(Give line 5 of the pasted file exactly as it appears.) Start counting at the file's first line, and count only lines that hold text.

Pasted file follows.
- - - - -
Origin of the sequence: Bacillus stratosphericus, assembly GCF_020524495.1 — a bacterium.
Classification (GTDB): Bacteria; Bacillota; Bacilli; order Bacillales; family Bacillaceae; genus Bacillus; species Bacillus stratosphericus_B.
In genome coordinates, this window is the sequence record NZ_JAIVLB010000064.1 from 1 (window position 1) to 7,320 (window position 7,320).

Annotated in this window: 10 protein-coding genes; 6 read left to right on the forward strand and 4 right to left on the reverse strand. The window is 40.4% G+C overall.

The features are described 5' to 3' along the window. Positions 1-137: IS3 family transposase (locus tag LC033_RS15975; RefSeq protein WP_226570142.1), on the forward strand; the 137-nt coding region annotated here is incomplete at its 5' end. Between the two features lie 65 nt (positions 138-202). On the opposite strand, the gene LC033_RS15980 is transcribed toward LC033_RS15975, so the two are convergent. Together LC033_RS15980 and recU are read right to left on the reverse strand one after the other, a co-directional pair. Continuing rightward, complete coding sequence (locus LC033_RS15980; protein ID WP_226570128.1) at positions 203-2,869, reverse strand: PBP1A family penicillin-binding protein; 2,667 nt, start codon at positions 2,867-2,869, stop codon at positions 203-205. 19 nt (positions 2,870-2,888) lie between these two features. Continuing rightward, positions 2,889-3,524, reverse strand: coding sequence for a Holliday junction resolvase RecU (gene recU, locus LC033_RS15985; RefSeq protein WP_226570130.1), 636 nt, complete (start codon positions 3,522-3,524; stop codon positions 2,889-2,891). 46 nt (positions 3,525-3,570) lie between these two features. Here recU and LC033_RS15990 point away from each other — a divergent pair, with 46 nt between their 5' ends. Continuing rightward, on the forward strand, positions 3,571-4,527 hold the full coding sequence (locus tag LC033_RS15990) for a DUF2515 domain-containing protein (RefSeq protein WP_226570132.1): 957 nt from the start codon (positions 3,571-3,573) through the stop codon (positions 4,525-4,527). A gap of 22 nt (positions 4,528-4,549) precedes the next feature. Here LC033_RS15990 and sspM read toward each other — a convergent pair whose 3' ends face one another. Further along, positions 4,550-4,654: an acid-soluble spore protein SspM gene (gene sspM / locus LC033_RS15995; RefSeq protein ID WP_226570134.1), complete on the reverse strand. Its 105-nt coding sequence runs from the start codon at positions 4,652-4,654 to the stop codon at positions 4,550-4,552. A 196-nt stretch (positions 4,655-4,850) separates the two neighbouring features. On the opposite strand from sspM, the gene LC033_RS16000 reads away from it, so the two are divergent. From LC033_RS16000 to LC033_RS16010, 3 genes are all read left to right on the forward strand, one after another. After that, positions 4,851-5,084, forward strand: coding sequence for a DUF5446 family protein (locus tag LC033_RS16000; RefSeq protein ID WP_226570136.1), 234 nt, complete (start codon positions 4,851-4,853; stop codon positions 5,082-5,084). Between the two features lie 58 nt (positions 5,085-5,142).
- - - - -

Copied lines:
The features are described 5' to 3' along the window. Positions 1-137: IS3 family transposase (locus tag LC033_RS15975; RefSeq protein WP_226570142.1), on the forward strand; the 137-nt coding region annotated here is incomplete at its 5' end. Between the two features lie 65 nt (positions 138-202). On the opposite strand, the gene LC033_RS15980 is transcribed toward LC033_RS15975, so the two are convergent. Together LC033_RS15980 and recU are read right to left on the reverse strand one after the other, a co-directional pair. Continuing rightward, complete coding sequence (locus LC033_RS15980; protein ID WP_226570128.1) at positions 203-2,869, reverse strand: PBP1A family penicillin-binding protein; 2,667 nt, start codon at positions 2,867-2,869, stop codon at positions 203-205. 19 nt (positions 2,870-2,888) lie between these two features. Continuing rightward, positions 2,889-3,524, reverse strand: coding sequence for a Holliday junction resolvase RecU (gene recU, locus LC033_RS15985; RefSeq protein WP_226570130.1), 636 nt, complete (start codon positions 3,522-3,524; stop codon positions 2,889-2,891). 46 nt (positions 3,525-3,570) lie between these two features. Here recU and LC033_RS15990 point away from each other — a divergent pair, with 46 nt between their 5' ends. Continuing rightward, on the forward strand, positions 3,571-4,527 hold the full coding sequence (locus tag LC033_RS15990) for a DUF2515 domain-containing protein (RefSeq protein WP_226570132.1): 957 nt from the start codon (positions 3,571-3,573) through the stop codon (positions 4,525-4,527). A gap of 22 nt (positions 4,528-4,549) precedes the next feature. Here LC033_RS15990 and sspM read toward each other — a convergent pair whose 3' ends face one another. Further along, positions 4,550-4,654: an acid-soluble spore protein SspM gene (gene sspM / locus LC033_RS15995; RefSeq protein ID WP_226570134.1), complete on the reverse strand. Its 105-nt coding sequence runs from the start codon at positions 4,652-4,654 to the stop codon at positions 4,550-4,552. A 196-nt stretch (positions 4,655-4,850) separates the two neighbouring features. On the opposite strand from sspM, the gene LC033_RS16000 reads away from it, so the two are divergent. From LC033_RS16000 to LC033_RS16010, 3 genes are all read left to right on the forward strand, one after another. After that, positions 4,851-5,084, forward strand: coding sequence for a DUF5446 family protein (locus tag LC033_RS16000; RefSeq protein ID WP_226570136.1), 234 nt, complete (start codon positions 4,851-4,853; stop codon positions 5,082-5,084). Between the two features lie 58 nt (positions 5,085-5,142).